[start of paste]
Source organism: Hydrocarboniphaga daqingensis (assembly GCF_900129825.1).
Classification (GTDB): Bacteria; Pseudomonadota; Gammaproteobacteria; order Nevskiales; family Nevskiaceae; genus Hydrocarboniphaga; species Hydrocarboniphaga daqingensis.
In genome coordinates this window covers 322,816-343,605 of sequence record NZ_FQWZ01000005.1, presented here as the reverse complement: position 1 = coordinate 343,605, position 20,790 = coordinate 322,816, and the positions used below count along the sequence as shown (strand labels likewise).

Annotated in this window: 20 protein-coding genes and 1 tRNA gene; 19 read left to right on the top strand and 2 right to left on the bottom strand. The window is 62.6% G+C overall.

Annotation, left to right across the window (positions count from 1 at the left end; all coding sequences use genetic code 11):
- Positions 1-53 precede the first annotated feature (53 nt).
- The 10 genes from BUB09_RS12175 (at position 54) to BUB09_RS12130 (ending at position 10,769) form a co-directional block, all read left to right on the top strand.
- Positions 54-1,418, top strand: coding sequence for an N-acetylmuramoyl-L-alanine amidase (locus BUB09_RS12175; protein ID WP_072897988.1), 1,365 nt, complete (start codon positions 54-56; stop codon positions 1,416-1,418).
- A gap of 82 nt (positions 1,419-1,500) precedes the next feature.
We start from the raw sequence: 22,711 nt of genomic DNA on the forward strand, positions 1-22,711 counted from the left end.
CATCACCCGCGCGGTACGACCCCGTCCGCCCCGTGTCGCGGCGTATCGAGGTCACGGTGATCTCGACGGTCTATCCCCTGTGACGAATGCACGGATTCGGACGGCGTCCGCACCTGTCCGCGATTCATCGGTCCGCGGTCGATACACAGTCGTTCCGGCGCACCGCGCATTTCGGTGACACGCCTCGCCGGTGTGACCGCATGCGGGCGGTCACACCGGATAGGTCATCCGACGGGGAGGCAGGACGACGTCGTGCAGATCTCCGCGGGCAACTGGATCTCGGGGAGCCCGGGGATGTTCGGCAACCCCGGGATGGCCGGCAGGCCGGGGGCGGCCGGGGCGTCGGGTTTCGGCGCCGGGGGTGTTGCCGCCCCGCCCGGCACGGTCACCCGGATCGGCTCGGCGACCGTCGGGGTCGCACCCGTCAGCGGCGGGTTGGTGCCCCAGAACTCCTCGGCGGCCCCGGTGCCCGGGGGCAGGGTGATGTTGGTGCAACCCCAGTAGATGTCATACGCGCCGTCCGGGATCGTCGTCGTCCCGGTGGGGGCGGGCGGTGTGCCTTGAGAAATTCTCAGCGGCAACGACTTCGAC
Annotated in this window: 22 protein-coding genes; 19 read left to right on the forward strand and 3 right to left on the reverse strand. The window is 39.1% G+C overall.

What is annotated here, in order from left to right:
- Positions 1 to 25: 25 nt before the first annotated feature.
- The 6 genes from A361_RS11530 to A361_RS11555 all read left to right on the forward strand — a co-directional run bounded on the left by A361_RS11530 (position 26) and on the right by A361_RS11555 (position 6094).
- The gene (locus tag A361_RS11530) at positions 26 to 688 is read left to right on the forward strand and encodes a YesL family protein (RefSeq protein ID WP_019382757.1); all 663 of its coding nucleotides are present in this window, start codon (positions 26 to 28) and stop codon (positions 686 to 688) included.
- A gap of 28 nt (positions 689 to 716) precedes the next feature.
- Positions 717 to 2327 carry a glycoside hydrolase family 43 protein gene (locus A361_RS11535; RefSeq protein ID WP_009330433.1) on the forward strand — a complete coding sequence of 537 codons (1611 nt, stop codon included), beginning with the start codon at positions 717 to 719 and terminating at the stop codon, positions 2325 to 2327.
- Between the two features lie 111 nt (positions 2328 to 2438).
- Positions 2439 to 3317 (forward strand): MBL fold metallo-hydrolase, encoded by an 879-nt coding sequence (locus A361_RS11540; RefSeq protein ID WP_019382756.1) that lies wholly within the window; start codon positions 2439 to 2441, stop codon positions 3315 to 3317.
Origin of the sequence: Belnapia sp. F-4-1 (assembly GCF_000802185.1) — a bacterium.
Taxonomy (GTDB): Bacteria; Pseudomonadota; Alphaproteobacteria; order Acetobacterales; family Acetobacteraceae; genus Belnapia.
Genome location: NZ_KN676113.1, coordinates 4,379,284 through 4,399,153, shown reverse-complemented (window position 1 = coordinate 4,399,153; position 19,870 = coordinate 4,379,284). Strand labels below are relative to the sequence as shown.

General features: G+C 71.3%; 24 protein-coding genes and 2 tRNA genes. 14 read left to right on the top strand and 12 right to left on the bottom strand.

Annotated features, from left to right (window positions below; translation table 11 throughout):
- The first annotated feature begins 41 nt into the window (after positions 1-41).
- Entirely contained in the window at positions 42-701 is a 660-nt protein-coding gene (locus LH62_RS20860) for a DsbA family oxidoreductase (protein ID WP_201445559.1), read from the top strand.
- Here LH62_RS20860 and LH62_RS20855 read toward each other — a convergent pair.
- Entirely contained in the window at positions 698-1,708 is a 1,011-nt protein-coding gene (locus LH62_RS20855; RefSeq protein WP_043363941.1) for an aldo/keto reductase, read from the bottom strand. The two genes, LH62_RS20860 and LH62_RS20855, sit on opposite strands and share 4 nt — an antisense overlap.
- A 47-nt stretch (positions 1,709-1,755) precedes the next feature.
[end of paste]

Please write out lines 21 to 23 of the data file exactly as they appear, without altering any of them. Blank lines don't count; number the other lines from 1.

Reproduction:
Origin of the sequence: Belnapia sp. F-4-1 (assembly GCF_000802185.1) — a bacterium.
Taxonomy (GTDB): Bacteria; Pseudomonadota; Alphaproteobacteria; order Acetobacterales; family Acetobacteraceae; genus Belnapia.
Genome location: NZ_KN676113.1, coordinates 4,379,284 through 4,399,153, shown reverse-complemented (window position 1 = coordinate 4,399,153; position 19,870 = coordinate 4,379,284). Strand labels below are relative to the sequence as shown.